In Chicago's South Side, a young man is just beginning his career in a steel manufacturing firm and an older man is approaching the end of his career after 49 years on the job. These two men work closely together, despite their significant age difference. Christian Reyes is a Millennial. He was born in 1991. Millennials have been shaped by dramatic technological advances. The Internet has always been a part of Christian's life. He's on Facebook and Twitter. He appreciates the efficiency of text messaging, especially for setting up events. He's confident, adaptable, independent and entrepreneurial. In the few short weeks that he's been on the job as an intern, he knows what he likes (creative problem solving) and what he dislikes (monotonous tasks such as filing.) He believes that adaptation and assimilation, along with patience, are important skills for success. He admires leaders who have the ability to communicate direction effectively. He wants feedback from his mangers and to know that the work he does is valued.
Richard Swanson supervises Christian's work. Swanson is a member of the Silent generation. His generation was greatly influenced by the Great Depression and World War II. Technology advances in the last 10 years have changed how Richard works and lives. He's comfortable using a computer but he's not a fan of social networking. His cell phone accompanies him wherever he goes, but he doesn't use it for texting. He's loyal - 49 years on the job attests to that. He's disciplined, as evidenced by the files neatly lined up on his credenza and the strategically placed phone and computer on an otherwise barren desk. His guest chairs are carefully arranged to promote teamwork and collaboration. He's quiet but approachable. He attributes his success in the workplace to reliability, respect and fair treatment of others.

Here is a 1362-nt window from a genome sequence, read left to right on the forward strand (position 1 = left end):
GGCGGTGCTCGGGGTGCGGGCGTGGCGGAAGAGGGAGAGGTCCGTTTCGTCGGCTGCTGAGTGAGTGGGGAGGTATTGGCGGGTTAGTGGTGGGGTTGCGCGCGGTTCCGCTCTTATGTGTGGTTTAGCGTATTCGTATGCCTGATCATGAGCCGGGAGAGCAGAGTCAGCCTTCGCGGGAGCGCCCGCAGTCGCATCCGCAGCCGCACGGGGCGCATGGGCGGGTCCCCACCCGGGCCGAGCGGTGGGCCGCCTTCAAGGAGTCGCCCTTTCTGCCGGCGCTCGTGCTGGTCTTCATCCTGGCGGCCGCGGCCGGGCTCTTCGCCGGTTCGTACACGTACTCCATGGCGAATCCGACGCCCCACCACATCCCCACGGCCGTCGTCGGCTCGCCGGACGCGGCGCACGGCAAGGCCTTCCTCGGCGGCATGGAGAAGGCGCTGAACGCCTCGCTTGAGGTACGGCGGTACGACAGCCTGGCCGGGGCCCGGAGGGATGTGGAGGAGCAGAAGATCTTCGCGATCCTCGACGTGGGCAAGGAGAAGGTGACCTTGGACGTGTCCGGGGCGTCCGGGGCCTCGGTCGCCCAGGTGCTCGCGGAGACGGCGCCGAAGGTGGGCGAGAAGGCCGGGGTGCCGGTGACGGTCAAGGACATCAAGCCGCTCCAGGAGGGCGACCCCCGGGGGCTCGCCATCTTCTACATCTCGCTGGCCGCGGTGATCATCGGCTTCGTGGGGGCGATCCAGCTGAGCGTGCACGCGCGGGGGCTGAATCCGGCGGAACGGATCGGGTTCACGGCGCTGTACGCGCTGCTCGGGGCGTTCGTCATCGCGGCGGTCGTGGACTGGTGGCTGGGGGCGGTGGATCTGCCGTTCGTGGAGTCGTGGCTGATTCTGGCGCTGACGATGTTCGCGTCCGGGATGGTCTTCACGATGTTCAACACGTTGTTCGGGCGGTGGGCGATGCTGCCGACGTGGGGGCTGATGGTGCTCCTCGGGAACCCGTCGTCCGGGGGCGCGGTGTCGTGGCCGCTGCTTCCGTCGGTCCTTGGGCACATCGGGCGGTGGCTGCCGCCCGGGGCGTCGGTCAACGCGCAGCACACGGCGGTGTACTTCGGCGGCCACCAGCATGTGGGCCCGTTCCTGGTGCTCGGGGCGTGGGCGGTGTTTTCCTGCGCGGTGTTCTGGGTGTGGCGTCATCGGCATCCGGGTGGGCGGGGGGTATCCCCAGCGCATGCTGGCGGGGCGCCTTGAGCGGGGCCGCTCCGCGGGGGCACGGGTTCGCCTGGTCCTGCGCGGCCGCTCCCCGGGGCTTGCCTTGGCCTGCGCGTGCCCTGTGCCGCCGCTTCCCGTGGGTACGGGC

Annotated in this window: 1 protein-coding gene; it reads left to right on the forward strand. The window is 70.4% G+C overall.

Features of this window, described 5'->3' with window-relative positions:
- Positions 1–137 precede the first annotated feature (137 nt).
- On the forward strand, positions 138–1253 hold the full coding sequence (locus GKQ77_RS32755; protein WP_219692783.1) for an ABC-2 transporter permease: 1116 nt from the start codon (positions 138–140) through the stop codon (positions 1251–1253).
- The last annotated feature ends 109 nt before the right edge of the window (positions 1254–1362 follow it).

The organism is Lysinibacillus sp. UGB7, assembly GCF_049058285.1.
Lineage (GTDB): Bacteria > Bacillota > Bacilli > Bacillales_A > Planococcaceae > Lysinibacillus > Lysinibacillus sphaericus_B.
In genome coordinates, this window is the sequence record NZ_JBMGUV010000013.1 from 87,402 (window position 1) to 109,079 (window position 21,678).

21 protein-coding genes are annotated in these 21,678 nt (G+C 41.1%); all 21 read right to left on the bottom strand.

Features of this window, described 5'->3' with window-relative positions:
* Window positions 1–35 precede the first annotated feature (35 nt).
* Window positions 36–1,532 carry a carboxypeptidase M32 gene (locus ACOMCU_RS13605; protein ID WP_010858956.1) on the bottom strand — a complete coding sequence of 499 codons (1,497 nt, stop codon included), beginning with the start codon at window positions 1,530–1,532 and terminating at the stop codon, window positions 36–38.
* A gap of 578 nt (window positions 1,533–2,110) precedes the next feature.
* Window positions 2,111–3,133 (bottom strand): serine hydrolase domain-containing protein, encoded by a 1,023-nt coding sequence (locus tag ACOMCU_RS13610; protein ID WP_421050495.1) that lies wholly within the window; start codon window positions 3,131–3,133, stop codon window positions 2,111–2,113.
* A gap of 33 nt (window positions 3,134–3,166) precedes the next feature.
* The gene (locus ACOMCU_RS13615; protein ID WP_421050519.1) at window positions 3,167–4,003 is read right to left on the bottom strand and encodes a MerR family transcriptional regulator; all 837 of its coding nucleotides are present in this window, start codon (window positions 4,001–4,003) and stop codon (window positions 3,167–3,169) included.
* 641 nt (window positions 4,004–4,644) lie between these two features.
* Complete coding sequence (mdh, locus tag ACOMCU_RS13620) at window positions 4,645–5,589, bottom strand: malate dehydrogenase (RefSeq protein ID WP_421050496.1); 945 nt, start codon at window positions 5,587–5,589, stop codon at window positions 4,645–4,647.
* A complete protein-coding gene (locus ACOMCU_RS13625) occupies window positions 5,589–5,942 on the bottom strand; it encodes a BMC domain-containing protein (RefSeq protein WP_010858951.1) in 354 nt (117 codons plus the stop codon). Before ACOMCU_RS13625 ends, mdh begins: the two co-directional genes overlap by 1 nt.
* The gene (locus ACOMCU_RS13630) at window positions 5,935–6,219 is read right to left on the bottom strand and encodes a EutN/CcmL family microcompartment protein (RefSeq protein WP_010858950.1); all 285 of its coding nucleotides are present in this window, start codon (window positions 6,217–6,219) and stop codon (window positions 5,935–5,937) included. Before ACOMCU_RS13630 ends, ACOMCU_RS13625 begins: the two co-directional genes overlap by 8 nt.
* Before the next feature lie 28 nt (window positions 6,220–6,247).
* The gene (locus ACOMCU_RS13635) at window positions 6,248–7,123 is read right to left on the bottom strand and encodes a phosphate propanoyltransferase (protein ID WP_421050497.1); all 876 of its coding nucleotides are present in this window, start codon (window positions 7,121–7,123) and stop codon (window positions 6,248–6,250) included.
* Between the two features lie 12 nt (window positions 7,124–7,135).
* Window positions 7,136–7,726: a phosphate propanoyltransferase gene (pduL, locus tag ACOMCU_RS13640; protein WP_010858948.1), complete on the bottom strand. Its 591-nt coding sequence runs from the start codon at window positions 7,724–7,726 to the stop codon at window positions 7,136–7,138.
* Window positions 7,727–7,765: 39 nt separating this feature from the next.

These two workers lunch together regularly. Christian turned to Richard for help in entering inventory data and was surprised to learn of Richard's mastery of Excel. Richard was pleased to hear good reports about Christian's work from the firm's general manager. Mutual respect and admiration grew between them.
Is Christian and Richard's relationship an anomaly in the workplace? According to a Society for Human Resource Management April 2011 survey on intergenerational differences in the workplace, younger workers think older workers are resistant to change and older workers think younger workers have a poor work ethic. Yet, Richard and Christian have succeeded in bridging a fairly wide generational gap.
Shabeena Khan, owner of, ESavvy Recruiting, a Chicago-based firm, has been in the recruiting business for 16 years. She maintains that older workers know what they want in a career and have a longevity mindset in the workplace. Younger workers, especially new graduates, take the approach of "trying out" a position. Her observations validate the findings in the SHRM report.
Richard and Christian's ability to get along in the workplace is the result of their willingness to partner - one as a mentor and the other as a protÃ©gÃ©. Richard knows the business and Christian has ideas for doing work better and faster. Both have something to gain from each other and in the process, the company prospers. It helps that Richard, as a member of the Silent Generation, brings to the table a keen sense of responsibility and unfailing loyalty to his employer. It also helps that Christian, as a Millennial, is open to coaching and looks for validation from his superiors. And both men share a strong commitment to teamwork.
Contributing Editor Leanne Fosbre is a senior summary plan description writer with HighRoads, an HR IT consulting company headquartered in Woburn, Mass. She partners with clients' vendors and legal counsel to create accurate, user-friendly and current summary plan documents. Leanne is a certified employee benefits specialist and can be reached at firstname.lastname@example.org.
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